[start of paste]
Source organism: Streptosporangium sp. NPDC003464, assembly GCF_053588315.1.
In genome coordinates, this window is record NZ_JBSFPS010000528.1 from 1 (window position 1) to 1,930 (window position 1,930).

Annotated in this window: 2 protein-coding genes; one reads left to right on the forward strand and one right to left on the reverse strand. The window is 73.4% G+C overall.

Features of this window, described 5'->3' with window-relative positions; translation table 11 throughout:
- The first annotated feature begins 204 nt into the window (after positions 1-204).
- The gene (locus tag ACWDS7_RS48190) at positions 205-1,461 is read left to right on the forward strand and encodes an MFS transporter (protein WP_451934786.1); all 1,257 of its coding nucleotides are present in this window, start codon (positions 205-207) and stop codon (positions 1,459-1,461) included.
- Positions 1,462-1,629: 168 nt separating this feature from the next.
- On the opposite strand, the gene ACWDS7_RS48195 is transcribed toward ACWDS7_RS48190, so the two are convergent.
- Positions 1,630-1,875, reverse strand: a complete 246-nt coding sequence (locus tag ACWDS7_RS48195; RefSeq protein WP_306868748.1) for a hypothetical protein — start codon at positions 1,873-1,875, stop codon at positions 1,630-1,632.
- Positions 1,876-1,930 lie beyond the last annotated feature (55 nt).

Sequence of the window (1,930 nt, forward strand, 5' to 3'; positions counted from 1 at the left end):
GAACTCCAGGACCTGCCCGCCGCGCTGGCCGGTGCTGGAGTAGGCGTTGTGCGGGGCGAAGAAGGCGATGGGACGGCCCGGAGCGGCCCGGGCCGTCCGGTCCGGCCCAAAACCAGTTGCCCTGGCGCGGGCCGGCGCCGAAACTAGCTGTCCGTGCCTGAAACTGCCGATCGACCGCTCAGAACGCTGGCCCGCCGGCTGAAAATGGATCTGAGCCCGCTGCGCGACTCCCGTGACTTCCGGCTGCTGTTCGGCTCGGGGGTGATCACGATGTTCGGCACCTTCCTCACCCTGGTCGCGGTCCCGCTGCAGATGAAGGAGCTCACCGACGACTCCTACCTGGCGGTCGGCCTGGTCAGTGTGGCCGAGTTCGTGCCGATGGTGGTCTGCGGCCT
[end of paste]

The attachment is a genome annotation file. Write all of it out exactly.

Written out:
Source organism: Streptosporangium sp. NPDC003464, assembly GCF_053588315.1.
In genome coordinates, this window is record NZ_JBSFPS010000528.1 from 1 (window position 1) to 1,930 (window position 1,930).

Annotated in this window: 2 protein-coding genes; one reads left to right on the forward strand and one right to left on the reverse strand. The window is 73.4% G+C overall.

Features of this window, described 5'->3' with window-relative positions; translation table 11 throughout:
- The first annotated feature begins 204 nt into the window (after positions 1-204).
- The gene (locus tag ACWDS7_RS48190) at positions 205-1,461 is read left to right on the forward strand and encodes an MFS transporter (protein WP_451934786.1); all 1,257 of its coding nucleotides are present in this window, start codon (positions 205-207) and stop codon (positions 1,459-1,461) included.
- Positions 1,462-1,629: 168 nt separating this feature from the next.
- On the opposite strand, the gene ACWDS7_RS48195 is transcribed toward ACWDS7_RS48190, so the two are convergent.
- Positions 1,630-1,875, reverse strand: a complete 246-nt coding sequence (locus tag ACWDS7_RS48195; RefSeq protein WP_306868748.1) for a hypothetical protein — start codon at positions 1,873-1,875, stop codon at positions 1,630-1,632.
- Positions 1,876-1,930 lie beyond the last annotated feature (55 nt).

Sequence of the window (1,930 nt, forward strand, 5' to 3'; positions counted from 1 at the left end):
GAACTCCAGGACCTGCCCGCCGCGCTGGCCGGTGCTGGAGTAGGCGTTGTGCGGGGCGAAGAAGGCGATGGGACGGCCCGGAGCGGCCCGGGCCGTCCGGTCCGGCCCAAAACCAGTTGCCCTGGCGCGGGCCGGCGCCGAAACTAGCTGTCCGTGCCTGAAACTGCCGATCGACCGCTCAGAACGCTGGCCCGCCGGCTGAAAATGGATCTGAGCCCGCTGCGCGACTCCCGTGACTTCCGGCTGCTGTTCGGCTCGGGGGTGATCACGATGTTCGGCACCTTCCTCACCCTGGTCGCGGTCCCGCTGCAGATGAAGGAGCTCACCGACGACTCCTACCTGGCGGTCGGCCTGGTCAGTGTGGCCGAGTTCGTGCCGATGGTGGTCTGCGGCCT